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Patrick planning to create education secretary post

Associated Press | 7/27/2009, 10:49 a.m.

Gov. Deval Patrick plans to file legislation this week to create a cabinet-level education secretary, as part of an effort to make education a top issue for 2008.

The governor’s bill also would grant him greater control of education boards by expanding the number of seats on the panels, allowing Patrick to add more supporters to advance his agenda, according to three people familiar with the plan.

Patrick, who has advocated for lengthening the school day and providing two years of free community college education, plans to provide details of his education governance bill in a speech this week.

The Associated Press first reported the story Monday, citing sources that spoke to the AP on the condition of anonymity because the governor hadn’t publicly released the plan.

The governor, who has publicly expressed frustration with his inability to gain more control over state boards, last year appointed a large task force called the “Readiness Project” to recommend ways to implement his agenda. The panel’s recommendations are due in late winter.

Patrick’s top education adviser, Dana Mohler-Faria, would be a likely choice for secretary. Mohler-Faria, who is president of Bridgewater State College, has volunteered over the past year helping Patrick shape his education goals, often serving as an official representative of the administration.

Mohler-Faria, who was by Patrick’s side along with his cabinet secretaries at a year-end news conference, already has a temporary staff within the state Board of Higher Education. One of the sources said it’s likely that the bill will formalize Mohler-Faria’s role, rather than establish a new bureaucracy.

The scope of the secretary’s responsibilities was not immediately known.

Currently, education leadership is split among three agencies, each with its own board of directors: the Department of Early Education and Care, which handles children before kindergarten; the Department of Education, which handles students through grade 12; and the Board of Higher Education, which oversees the 29 college campuses.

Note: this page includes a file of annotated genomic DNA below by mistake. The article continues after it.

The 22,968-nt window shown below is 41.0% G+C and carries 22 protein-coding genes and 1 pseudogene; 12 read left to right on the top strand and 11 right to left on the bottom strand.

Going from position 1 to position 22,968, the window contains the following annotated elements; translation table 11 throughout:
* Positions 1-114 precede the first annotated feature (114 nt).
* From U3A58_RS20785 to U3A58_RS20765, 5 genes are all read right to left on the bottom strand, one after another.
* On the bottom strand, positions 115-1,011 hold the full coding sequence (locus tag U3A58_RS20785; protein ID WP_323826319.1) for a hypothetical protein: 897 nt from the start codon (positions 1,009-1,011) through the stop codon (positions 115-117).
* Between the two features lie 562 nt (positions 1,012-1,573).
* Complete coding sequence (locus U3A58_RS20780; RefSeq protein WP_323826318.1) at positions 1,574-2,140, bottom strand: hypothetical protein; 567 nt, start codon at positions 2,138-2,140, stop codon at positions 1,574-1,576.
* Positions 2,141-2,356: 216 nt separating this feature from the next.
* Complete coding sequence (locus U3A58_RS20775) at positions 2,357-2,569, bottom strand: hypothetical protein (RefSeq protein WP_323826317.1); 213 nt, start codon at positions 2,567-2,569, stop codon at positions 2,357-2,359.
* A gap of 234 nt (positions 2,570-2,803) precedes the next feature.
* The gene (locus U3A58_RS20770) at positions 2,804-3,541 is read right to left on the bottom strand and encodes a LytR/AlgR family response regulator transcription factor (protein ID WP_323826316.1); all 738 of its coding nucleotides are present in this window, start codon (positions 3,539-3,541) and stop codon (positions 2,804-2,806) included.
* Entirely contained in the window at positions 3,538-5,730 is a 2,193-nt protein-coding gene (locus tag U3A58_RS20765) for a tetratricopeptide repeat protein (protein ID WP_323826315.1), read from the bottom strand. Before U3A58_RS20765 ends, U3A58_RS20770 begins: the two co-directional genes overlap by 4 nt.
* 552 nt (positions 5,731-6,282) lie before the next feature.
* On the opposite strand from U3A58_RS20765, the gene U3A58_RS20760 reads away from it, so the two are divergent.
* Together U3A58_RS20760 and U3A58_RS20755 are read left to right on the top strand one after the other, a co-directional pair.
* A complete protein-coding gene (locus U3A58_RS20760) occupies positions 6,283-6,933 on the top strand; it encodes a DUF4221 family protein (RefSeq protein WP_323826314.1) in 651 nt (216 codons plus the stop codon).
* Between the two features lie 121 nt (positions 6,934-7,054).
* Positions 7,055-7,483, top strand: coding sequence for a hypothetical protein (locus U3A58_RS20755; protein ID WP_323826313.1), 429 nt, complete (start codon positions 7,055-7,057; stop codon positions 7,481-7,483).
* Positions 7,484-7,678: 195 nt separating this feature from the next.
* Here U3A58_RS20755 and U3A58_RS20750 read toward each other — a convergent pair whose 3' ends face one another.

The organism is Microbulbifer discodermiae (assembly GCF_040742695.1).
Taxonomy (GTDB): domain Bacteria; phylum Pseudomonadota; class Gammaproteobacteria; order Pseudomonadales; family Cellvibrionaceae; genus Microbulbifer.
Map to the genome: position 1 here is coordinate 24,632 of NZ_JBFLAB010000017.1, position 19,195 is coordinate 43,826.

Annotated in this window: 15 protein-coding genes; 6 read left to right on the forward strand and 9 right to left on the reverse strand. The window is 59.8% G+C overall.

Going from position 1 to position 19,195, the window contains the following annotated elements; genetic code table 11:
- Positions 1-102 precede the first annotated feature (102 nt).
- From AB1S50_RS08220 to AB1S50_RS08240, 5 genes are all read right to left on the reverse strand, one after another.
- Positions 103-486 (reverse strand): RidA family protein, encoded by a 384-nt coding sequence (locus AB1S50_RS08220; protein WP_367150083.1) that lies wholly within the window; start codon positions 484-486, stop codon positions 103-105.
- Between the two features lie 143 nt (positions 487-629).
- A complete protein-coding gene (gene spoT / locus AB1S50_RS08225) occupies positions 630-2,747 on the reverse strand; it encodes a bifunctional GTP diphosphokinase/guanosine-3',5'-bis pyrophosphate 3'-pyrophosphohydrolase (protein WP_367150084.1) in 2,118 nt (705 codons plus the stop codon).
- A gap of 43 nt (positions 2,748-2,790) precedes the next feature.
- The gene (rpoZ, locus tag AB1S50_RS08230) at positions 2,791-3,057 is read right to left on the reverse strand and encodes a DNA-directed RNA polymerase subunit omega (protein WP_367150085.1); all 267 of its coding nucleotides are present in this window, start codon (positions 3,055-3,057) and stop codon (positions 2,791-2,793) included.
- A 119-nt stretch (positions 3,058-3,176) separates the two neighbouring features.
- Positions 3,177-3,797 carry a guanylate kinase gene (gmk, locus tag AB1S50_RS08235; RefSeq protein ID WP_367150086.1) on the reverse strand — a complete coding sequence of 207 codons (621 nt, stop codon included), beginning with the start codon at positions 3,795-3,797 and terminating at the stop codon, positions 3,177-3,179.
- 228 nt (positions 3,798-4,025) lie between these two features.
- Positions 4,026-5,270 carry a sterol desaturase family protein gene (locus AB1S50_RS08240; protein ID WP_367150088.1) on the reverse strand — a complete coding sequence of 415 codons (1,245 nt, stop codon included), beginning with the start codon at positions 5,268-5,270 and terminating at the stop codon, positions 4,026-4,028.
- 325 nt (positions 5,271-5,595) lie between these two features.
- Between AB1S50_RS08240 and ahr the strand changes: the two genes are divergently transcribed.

In June, the Patrick administration testified in support of expanding the nine-member Board of Education, which oversees kindergarten through high school, setting policies on MCAS testing and charter schools.

At that time, Patrick said he was open to the idea of adding seats to the 11-member Board of Higher Education, which oversees the University of Massachusetts system, nine state colleges and 15 community colleges with a combined budget of $1 billion.

Christopher Anderson, a Romney appointee to the Board of Education, said he’s skeptical of Patrick’s plans.

“Absent any clear and substantive challenge that is being presented by the size of this board I don’t see any justification at this point in time for adding to its size,” he said Monday.

Anderson, who was bumped out of the chairman’s seat in August by Patrick appointee Paul Reville, raised concern about giving a would-be secretary too much power.

“The clear line of responsibility has to be articulated,” he said. “Ultimately we have already a capacity to coordinate early childhood education, K-through-12, and higher education. That could be enhanced but I’m not quite sure you need to change the underlying statutory authority among any of these three boards to a single individual who now is completely politically appointed.”

Patrick has been lobbying legislative leaders about his education governance plans for several weeks.

Former Gov. Mitt Romney discussed the idea of creating an education secretariat, but the proposal faltered because lawmakers considered it focused on removing then-University of Massachusetts President William Bulger, a former state senator with whom Romney clashed.

(Associated Press)